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John Wilder and Dale Formaniak knew all about Buerk Tool & Machine Corp. before they bought the business: Both of them had worked as machinists at the Buffalo company for years.

But as owners, they haven't retreated to a corner office to run the show. They're still working on the plant floor, which Wilder calls a competitive advantage.

"How many owners are out there in the shop putting out parts? Not many," he said. "That's our upper hand."

Three generations of the Buerk family led the 83-year-old business before Richard Buerk retired and sold it to the two employees. The deal was officially closed a couple of months ago, though Wilder and Formaniak started managing it about one year ago.

The new owners believed buying the Grote Street shop was the only way to ensure that one of the city's oldest machine shops would stay alive. Since taking over, they say they have tried to carry on the Buerks' tradition while making improvements where necessary.

They've added 20 customers in the past year, added a high-tech machine that enables them to keep more work in-house, and emphasized efficiency by "cross-training" employees.

They were determined to hold on to the company's dozen workers, most of whom have worked at Buerk Tool at least as long as they have. Wilder, who has been there for 14 years, and Formaniak, who has worked there for 11 years, credit Richard Buerk with holding the group together for so many years.

Richard Buerk said he had turned down previous offers to sell the company. "I was worried about the employees," said Buerk, 68. "I still worry about them."

In Wilder and Formaniak, Buerk said, he found successors who shared his concern about keeping the dozen employees on the job after he retired.

Among those workers is Dan Horvatits, who has spent 27 years at Buerk Tool. The business runs in his family. His father, Norman, retired from the company, and Dan's son, Stefan, was recently hired.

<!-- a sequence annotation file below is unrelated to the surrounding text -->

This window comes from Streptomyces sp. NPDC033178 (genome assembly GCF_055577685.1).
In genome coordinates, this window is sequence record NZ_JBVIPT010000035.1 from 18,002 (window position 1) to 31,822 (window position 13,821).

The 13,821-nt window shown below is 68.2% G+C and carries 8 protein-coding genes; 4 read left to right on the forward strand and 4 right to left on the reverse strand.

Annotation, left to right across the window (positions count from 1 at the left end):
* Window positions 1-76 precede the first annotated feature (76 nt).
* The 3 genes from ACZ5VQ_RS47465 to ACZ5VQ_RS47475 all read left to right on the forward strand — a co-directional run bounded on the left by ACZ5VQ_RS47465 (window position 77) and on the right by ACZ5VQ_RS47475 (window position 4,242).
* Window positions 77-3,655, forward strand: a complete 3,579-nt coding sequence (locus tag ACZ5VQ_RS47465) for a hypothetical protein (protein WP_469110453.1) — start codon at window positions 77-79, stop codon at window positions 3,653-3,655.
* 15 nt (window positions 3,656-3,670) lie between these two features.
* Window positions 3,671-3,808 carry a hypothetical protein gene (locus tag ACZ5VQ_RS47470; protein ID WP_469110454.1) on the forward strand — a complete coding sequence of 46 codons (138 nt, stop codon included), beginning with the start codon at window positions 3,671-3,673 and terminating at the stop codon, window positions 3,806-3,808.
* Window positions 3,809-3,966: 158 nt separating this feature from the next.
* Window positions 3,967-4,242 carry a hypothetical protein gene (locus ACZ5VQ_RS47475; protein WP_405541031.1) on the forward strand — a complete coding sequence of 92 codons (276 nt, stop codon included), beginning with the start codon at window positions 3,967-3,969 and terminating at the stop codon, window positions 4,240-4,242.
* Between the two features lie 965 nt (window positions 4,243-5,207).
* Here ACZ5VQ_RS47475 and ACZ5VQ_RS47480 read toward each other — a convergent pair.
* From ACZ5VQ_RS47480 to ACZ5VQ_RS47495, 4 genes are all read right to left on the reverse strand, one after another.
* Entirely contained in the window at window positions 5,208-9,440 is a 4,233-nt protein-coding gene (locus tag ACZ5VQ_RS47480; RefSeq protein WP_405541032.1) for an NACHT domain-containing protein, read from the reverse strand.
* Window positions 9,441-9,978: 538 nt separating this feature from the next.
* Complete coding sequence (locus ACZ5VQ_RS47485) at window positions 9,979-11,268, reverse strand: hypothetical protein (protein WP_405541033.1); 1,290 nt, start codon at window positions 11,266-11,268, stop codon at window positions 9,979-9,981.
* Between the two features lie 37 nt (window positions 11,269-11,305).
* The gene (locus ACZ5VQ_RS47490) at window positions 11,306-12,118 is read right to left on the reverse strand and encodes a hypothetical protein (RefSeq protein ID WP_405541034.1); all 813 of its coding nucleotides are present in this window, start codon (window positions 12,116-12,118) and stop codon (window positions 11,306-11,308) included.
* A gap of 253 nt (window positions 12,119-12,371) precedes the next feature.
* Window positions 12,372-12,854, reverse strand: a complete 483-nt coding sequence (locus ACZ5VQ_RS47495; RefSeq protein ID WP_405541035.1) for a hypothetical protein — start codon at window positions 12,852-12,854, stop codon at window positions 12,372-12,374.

Job security has kept Dan Horvatits there through the years. "I don't have to worry about getting laid off," he said. "I've never missed a day of work because of the company."

Hans Buerk, Richard's grandfather, started Buerk Tool & Machine Corp. in 1919. He was a German immigrant who had worked at the Pierce Arrow car factory. As he established the business, he made parts for companies such as Bell Aircraft.

Richard's father, Benjamin, took over the business in the 1930s and expanded its customer roster. At one time, the company employed 39 people.

Richard joined the family business in the 1950s as a machinist, before becoming president in the 1960s. He took an early interest in computers, and brought applications to the shop's work.

"It was just one of those things that was a natural fit," he recalled.

He also saw the need for the business to expand into markets beyond the Buffalo area, and added customers in states such as Texas and North Carolina.

When they took over, Wilder and Formaniak inherited loyal customers who had long business relationships with Buerk Tool. But the new owners didn't want that loyalty to slip away once there was no longer a Buerk in the picture, and made it a point to meet with customers to put them at ease.

"We already worked here," Formaniak said. "That was key."

The shop serves all sorts of industries, from food to aerospace to machining and press repair work.

Wilder and Formaniak split the ownership duties. Wilder serves as chief executive officer and chief financial officer, while Formaniak is president and chief operations officer.

They've learned some things as owners they had never thought much about as employees, like the high cost of employee health insurance, which the company pays for fully. They say they now appreciate just what a benefit that is to the workers.

The company has added a couple of employees, and they might hire another two or three, but they don't want the work force to grow too large. The current ratio of workers to machines means employees can move from one task to another without running into delays, Wilder said.

While the new owners are putting their stamp on the business, Richard Buerk recently received an award from the Buffalo chapter of the National Tooling and Machining Association.

Even though there are no Buerks working at the shop, Wilder and Formaniak said they're trying to carry on the family's legacy by giving the employees a place to come to work.

"It's kind of like the Super Bowl team: you want to keep them together," Wilder said.


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